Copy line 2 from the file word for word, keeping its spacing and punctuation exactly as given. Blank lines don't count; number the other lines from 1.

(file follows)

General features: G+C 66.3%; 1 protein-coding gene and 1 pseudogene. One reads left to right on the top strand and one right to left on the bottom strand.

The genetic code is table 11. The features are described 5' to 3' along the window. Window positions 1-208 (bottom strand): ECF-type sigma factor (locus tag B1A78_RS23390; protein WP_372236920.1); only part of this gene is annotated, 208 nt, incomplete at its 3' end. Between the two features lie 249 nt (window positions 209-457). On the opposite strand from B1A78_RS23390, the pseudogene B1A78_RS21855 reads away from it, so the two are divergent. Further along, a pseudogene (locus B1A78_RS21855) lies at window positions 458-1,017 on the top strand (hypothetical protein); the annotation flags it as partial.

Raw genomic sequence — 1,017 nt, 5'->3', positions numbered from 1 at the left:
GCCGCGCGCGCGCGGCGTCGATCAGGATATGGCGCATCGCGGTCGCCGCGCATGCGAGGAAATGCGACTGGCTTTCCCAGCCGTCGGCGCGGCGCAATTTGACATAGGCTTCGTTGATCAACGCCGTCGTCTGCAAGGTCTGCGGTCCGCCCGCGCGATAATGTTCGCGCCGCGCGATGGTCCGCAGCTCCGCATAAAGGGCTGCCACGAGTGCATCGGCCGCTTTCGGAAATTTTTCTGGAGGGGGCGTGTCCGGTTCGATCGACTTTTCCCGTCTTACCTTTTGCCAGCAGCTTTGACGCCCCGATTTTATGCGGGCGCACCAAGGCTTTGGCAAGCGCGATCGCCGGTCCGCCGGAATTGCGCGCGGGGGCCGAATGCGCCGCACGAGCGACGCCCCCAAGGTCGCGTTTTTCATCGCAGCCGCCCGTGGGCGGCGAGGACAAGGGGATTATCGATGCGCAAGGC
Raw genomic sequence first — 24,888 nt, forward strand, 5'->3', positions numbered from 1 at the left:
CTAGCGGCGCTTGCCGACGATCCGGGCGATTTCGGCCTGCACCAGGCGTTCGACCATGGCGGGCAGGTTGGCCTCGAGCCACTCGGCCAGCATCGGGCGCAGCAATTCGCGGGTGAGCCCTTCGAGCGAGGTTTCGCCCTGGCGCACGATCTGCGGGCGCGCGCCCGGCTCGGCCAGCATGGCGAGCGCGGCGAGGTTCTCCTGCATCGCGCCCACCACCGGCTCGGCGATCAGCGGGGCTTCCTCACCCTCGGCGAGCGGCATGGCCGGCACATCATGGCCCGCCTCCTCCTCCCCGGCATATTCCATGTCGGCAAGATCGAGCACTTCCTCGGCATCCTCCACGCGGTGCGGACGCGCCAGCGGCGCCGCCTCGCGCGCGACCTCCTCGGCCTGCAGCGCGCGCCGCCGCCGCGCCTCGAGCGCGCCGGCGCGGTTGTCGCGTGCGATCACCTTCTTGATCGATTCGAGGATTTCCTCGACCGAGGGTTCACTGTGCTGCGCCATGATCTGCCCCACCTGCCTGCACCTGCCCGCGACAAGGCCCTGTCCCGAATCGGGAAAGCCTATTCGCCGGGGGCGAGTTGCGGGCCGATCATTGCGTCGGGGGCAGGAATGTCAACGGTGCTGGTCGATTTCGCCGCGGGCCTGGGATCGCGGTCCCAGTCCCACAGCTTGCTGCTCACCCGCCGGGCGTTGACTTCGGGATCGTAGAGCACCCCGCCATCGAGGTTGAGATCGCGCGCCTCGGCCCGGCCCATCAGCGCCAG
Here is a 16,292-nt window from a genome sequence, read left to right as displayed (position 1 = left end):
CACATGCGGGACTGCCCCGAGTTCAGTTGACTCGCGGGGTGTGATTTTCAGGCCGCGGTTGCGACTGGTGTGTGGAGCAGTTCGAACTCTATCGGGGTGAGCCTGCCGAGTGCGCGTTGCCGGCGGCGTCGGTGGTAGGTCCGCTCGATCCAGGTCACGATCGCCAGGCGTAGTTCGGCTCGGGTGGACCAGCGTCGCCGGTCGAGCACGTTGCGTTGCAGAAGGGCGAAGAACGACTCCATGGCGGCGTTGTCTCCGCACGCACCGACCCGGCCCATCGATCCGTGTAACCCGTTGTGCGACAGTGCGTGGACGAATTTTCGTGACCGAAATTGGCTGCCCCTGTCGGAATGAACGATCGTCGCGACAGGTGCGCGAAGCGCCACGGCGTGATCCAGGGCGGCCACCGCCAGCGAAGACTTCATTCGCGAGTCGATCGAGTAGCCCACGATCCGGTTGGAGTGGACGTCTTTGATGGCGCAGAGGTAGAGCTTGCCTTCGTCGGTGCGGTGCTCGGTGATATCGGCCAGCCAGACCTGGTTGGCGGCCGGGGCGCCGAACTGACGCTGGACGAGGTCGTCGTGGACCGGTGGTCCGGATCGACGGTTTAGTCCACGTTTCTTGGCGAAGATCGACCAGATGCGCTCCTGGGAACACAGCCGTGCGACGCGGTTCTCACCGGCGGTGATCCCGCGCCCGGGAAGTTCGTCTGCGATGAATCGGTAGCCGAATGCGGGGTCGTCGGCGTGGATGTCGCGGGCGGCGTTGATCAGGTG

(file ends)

The genetic code is table 11. The features are described 5' to 3' along the window. Window positions 1-208 (bottom strand): ECF-type sigma factor (locus tag B1A78_RS23390; protein WP_372236920.1); only part of this gene is annotated, 208 nt, incomplete at its 3' end. Between the two features lie 249 nt (window positions 209-457). On the opposite strand from B1A78_RS23390, the pseudogene B1A78_RS21855 reads away from it, so the two are divergent. Further along, a pseudogene (locus B1A78_RS21855) lies at window positions 458-1,017 on the top strand (hypothetical protein); the annotation flags it as partial.